Amazon Malaria Initiative

The Amazon Malaria Initiative (AMI) is a regional program that was created in 2001 by several countries sharing the Amazon basin with technical support from PAHO/WHO and financial support from the U.S. Agency for International Development (USAID), and managed by USAID/Peru as part of its South American Regional Infectious Disease Program (SARI).[1] The initiative uses a multi-pronged approach to achieve the overall aims of preventing and controlling malaria and reducing malaria-related morbidity and mortality in countries of the Americas.[2] AMI priorities for malaria prevention are as follows, diagnosis and treatment, drug resistance and epidemiological surveillance, vector control, pharmaceutical management, quality of medicines, communication and networking.[3]


The rationale for creating AMI was and still remains the need to provide and invest in targeted activities to improve malaria control in the Amazon basin countries where 88% of malaria cases in Latin America and the Caribbean are reported.[4] The Americas also where medication used to treat P. falciparum malaria are being reported to be ineffective.[5] Nearly 95% of the malaria burden in the Americas is located in the Amazon basin region, as well as 98% of the Plasmodium falciparum infection.[6] When AMI first launched the initial participating countries included Brazil, Colombia, Ecuador, Guyana, Peru, Suriname, Bolivia, and Venezuela.[7] By 2008 Venezuela ceased participation,[2] Bolivia followed in 2013.[7] AMI later expanded to eleven countries adding Central American countries Belize, Guatemala, Honduras, Nicaragua, and Panama.[7]


AMI's approach to enhance malaria control in the eleven participating countries is to identify, support, and implement evidence-based interventions.[5] AMI partners share knowledge and lessons learned by networking across different countries, both in the Americas and around the world.[5] AMI hopes that all participating countries will develop strong health systems, strategic planning programs, monitoring, and evaluation, operational research and country level capacity-building.[8] To achieve the malaria control objective, AMI has created the following set of goals and priorities.[9]


  1. Ensure malaria control programs incorporate selected best practices
  2. Improve malaria control at the sub-regional level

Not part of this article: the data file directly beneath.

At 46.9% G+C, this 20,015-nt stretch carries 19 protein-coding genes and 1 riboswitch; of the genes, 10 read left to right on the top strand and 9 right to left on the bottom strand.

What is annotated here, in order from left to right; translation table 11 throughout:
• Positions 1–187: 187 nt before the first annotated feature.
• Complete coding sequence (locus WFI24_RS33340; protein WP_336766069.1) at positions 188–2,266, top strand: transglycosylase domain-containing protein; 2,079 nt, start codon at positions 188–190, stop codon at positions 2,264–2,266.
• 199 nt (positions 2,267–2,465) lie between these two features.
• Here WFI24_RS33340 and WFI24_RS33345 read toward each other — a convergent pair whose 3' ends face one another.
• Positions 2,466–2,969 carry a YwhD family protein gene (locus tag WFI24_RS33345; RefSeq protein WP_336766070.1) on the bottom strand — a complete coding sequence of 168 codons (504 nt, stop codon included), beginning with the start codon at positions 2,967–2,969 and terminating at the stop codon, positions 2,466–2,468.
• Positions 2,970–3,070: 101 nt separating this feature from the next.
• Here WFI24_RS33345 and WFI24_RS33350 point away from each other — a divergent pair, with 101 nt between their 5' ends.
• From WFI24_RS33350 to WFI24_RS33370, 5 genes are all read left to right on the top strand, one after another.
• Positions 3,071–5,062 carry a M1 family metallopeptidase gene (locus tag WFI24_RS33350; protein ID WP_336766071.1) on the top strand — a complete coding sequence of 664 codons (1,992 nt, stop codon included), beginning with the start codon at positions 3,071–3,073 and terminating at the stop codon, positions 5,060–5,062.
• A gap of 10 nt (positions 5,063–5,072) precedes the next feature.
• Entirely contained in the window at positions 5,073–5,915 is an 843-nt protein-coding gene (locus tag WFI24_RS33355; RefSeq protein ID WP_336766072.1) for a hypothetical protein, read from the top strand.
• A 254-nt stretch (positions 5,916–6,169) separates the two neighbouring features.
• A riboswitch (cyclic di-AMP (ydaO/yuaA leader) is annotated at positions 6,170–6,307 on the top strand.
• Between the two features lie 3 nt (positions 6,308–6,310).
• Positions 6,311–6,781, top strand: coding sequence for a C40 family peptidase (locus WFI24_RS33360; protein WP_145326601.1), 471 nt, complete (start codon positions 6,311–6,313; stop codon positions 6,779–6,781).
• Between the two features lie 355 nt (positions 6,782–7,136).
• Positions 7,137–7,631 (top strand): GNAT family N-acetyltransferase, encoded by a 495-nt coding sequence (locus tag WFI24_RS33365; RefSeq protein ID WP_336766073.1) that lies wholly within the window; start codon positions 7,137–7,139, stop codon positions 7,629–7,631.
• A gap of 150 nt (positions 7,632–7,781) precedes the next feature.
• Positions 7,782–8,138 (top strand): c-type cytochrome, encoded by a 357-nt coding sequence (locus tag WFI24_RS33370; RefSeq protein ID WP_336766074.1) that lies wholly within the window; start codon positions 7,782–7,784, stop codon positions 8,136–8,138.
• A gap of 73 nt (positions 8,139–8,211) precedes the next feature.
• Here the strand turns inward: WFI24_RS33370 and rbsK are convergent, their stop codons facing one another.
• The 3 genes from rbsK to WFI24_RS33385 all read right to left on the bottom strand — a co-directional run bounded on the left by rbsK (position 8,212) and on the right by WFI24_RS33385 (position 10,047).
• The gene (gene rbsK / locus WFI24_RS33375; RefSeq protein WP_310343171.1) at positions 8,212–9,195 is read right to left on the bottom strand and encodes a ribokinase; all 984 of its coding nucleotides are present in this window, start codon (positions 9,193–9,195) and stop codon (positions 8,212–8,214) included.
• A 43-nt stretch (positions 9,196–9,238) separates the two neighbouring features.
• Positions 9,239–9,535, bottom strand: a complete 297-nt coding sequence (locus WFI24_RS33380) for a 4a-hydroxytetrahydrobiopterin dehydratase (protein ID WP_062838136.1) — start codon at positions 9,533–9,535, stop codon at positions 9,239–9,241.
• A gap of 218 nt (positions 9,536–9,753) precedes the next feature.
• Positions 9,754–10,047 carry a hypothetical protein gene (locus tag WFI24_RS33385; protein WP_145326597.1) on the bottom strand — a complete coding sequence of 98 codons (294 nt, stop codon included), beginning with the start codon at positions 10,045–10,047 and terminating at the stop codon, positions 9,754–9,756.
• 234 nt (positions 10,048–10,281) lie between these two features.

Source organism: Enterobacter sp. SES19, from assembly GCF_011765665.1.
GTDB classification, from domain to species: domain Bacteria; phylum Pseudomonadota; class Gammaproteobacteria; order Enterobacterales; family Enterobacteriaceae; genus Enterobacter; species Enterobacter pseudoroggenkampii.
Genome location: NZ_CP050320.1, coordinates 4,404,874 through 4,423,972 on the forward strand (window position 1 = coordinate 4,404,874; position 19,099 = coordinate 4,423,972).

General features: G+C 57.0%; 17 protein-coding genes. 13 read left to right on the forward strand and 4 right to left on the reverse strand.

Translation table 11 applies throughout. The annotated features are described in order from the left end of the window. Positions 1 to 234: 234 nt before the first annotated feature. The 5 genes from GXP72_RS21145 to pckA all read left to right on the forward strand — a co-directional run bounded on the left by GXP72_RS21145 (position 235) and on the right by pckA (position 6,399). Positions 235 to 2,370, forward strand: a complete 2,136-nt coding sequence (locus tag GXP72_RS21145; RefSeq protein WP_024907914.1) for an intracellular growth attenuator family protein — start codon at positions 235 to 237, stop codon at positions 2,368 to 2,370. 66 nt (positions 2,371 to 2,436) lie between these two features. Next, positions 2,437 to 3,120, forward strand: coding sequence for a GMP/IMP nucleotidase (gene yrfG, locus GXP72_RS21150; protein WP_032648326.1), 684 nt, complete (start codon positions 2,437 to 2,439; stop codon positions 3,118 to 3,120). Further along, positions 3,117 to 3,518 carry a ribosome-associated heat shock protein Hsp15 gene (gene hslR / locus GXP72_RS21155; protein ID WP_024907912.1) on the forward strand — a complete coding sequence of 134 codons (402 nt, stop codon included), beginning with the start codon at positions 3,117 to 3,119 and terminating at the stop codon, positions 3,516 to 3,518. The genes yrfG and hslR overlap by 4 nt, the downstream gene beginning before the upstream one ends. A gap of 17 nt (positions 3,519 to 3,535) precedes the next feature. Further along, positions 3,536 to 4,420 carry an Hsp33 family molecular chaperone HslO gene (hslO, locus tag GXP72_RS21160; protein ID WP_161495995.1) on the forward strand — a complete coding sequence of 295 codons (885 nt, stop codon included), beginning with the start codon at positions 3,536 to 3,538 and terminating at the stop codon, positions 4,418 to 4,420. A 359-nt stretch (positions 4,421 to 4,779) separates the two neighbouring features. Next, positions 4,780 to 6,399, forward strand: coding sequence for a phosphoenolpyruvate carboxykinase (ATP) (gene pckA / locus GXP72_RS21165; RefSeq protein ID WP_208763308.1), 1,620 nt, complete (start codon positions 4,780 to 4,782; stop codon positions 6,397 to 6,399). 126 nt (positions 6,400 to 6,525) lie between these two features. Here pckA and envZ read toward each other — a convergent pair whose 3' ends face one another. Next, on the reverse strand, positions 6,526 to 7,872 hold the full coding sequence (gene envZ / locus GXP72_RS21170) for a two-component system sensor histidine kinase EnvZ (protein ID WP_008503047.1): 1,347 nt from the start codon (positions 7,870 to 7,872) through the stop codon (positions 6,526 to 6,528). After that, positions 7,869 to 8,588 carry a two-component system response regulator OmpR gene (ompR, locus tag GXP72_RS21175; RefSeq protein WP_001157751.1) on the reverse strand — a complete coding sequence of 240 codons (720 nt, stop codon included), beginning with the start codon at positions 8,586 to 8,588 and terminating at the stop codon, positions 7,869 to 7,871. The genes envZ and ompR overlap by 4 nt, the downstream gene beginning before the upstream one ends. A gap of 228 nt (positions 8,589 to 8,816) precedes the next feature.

3. Contribute to decrease malaria morbidity and mortality


Provide effective malaria control and treatment by:

Since AMI has been introduced, the Americas have seen a 60% decrease in reported cases and 70% decrease in death due to malaria.[10] From 2007 to 2008 the Americas reported 30% less cases of malaria as well as a 52% decrease in mortality.[11] By 2008, reports of fatal malaria cases dropped by 83%.[12] There was a decline in incidence rate from 2000 to 2012 in 18 of the 21 endemic countries.[10] By 2015 Brazil, Colombia, and Peru are estimated to achieve reduction of > 75%, while Panama is estimated to achieve a reduction of 25% to 50%.[10] Guyana is the only participating country to report an increase in cases between the years 2000 and 2012.[10] As of 2013 Belize moved from the control phase to the pre-elimination phase joining Ecuador, while the other endemic countries remain in the control phase.[10] Admiral Tim Ziemer, U.S Global Malaria Coordinator, said the work of PAHO, WHO member countries and the U.S. (supported through the Amazon Malaria Initiative) have been critical to this success.[13]

Currently AMI is working on five priority areas for the AMI region: 1) consolidating the gains achieved during the first ten years of work and contributing further attention to P. vivax malaria and to populations with special needs;[4] 2) making malaria control activities more feasible, independent of AMI contribution; 3) developing a regional approach to malaria prevention and control; 4) helping national malarial control programs contribute to the decentralization effect in the health sector as well as modifying malaria control strategies to divers and emerging epidemiological setting; [4] 5) implementing the Strategy and Plan of Action for Malaria in the Americas for 2011-2015.

Strategy and plan of action for malaria

In September 2011, countries in the Americas approved a strategy and plan of action for malaria and established key targets for 2015.[10] The Americas plan of action includes a 75% reduction in malaria morbidity as well as 25% reduction in malaria related deaths by 2015.[8] The plan also calls to implement malaria elimination activities in areas where elimination seems possible, reverse trends in countries where malaria case were on the rise, and prevent any reintroduction of malaria in countries deemed malaria-free.[10] A new multi-year strategy and plan of action will be presented to the 55th Directing Council in 2016.